I am afraid canola oil is genetically modified :(

 

here is an old topic on how to find the best oil for a wok

 

http://www.chinese-forums.com/index.php?/topic/46953-how-to-season-my-wok-铁锅)/

 

 

I was under the impression Olive Oil shouldn't be used in cooking that requires quite high heat (like Chinese) as it has a lower smoke point (or something?). Best to use peanut oil or something similar for Chinese cooking.

 

 

I would only use vegetable oil for seasoning the wok. It has a neutral taste and so won't colour any of your food with unwanted tastes.

 

Personally I only ever use vegetable oil for all my cooking for this very reason. I don't like the taste of the other oils on my food and they have a much lower temperature threshold, this means they burn at the high temperatures that are sometimes needed for good woking.

 

I think lard is not a good choice for the wok, it is good for roasting meat and vegetables but I wouldn't use it for any thing else.

 

I would stick with vegetable oil to start with and as you get more experienced you can experiment with other oils.

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vellocet

Yeah, I mean you CAN use a wok to do those things.  I did.  But my experience was that my wok (bought in China, round bottom) sucked at it.  For cooking jambalaya or pasta or soups, there was too much surface area on the bottom and you had to constantly stir instead of just cover and leave on the stove for 20 minutes.  For cooking meats, there was uneven cooking and again, constant shifting was needed.  My saucepan was a breath of fresh air, and when I got my full set I was off to the races.  Try cooking mashed potatoes in a wok.  The right tool for the right job, I say. 

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ChTTay

Yeah, as maybe didn't say that clearly above, I meant the wok is multi-purpose for cooking Chinese food certainly.

 

Western food not so much. Most of the stuff you're mentioning is western food.

 

I don't really cook western anymore apart from the odd cheese toastie

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abcdefg

Thanks, Angelina. I missed that previous thread. I use corn oil for frying. The kind I usually buy is labeled "corn embryo oil" 玉米胚芽油。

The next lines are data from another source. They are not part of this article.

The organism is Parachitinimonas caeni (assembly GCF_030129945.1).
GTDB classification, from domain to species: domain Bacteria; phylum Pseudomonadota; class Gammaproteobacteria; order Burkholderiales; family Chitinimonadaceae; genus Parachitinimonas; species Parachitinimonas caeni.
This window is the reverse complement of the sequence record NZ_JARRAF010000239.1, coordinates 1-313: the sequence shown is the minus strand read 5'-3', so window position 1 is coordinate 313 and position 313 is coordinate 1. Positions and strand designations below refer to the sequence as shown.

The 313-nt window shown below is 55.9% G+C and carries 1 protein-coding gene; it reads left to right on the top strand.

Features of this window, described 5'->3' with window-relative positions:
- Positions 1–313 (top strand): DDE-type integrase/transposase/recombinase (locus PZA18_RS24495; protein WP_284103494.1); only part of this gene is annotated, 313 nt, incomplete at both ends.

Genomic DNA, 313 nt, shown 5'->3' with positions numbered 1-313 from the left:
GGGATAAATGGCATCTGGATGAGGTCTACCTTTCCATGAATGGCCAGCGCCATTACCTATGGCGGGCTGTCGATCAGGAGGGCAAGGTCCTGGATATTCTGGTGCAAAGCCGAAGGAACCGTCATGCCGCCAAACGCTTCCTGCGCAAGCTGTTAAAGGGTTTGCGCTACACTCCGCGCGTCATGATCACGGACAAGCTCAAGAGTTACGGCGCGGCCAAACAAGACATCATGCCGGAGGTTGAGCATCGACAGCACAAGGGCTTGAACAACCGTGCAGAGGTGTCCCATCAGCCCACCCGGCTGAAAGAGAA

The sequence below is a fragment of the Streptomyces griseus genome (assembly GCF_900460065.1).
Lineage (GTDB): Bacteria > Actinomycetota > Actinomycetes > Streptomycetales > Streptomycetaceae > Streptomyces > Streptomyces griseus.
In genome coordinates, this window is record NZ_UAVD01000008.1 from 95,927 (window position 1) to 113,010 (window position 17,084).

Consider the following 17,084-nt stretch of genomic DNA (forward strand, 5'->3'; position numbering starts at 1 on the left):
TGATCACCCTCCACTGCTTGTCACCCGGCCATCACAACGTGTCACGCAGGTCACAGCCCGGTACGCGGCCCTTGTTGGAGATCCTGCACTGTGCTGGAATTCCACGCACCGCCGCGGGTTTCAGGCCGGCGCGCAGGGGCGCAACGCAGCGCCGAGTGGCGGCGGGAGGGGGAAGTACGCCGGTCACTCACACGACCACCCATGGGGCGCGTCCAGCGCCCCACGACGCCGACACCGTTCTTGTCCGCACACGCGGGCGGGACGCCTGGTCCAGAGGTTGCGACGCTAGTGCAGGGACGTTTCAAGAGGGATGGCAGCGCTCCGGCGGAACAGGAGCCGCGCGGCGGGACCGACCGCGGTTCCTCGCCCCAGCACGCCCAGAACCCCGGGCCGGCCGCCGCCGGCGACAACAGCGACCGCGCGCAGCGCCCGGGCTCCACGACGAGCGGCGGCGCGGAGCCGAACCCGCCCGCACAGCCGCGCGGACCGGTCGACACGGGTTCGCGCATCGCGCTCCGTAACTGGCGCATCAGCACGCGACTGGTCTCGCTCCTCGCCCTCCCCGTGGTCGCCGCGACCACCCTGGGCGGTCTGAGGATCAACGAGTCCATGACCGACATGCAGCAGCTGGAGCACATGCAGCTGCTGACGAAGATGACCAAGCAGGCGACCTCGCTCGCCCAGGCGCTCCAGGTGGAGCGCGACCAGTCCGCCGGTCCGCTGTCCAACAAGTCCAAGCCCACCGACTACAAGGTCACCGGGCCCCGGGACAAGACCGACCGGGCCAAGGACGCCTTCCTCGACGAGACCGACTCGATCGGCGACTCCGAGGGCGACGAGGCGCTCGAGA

post-20301-0-02820800-1458551297_thumb.jpg
 

I have been using it for a few weeks (not every day) and it still smells like metal.

 

The tip I found on-line for dealing with that was to stir fry a bunch of chopped up Chinese chives 韭菜 until they discolor and become almost black. Mine no longer has a metallic smell after only three uses. And I was pleased to see that this morning when I scrambled some eggs for 番茄炒鸡蛋,they didn't stick or have any unwanted odd chemical flavor.

 

"The right tool for the right job" is an excellent motto, @Vellocet. I would never argue with that. Like ChTTay, I pretty much make only Chinese food here, so I don't really need much in the way of western cooking utensils. (Got to admit that a righteous Cajun jambalaya sounds pretty darned fine!)

 

Alex -- #25 -- Interesting weight difference. I don't have a way to weigh mine, but I'll bet it's closer to 4 pounds than it is to 10 pounds.

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lips

what kind of wok you use at home. Do you prefer non-stick or cast iron? 不粘的还是铸铁的?

That's two questions! I prefer cast iron, of course, for cooking the traditionally way, the way that I learned how to cook many years ago. But .... we use a non-stick at home now. We now use very little or, preferably, no oil, and not much spice or heavy seasoning, so a non-stick is easier. The food don't taste nearly as good but it's healthier, at least that's what we (want to) believe. If we want to eat good traditional food, we eat out.

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abcdefg

Lips, If I remember correctly, you are a native speaker. This morning I attmpted to read what looked like a technical, metallurgical discussion of the properties of the various woks and of their materials to find out if they contained some arcane knowledge and might produce a revelation if understood correctly. I wound up disappointed.

 

Would you be so kind as to have a look at these two explanations from the wok package and let us know what you think they mean?

 

Here is my (lame) attempt from this morning: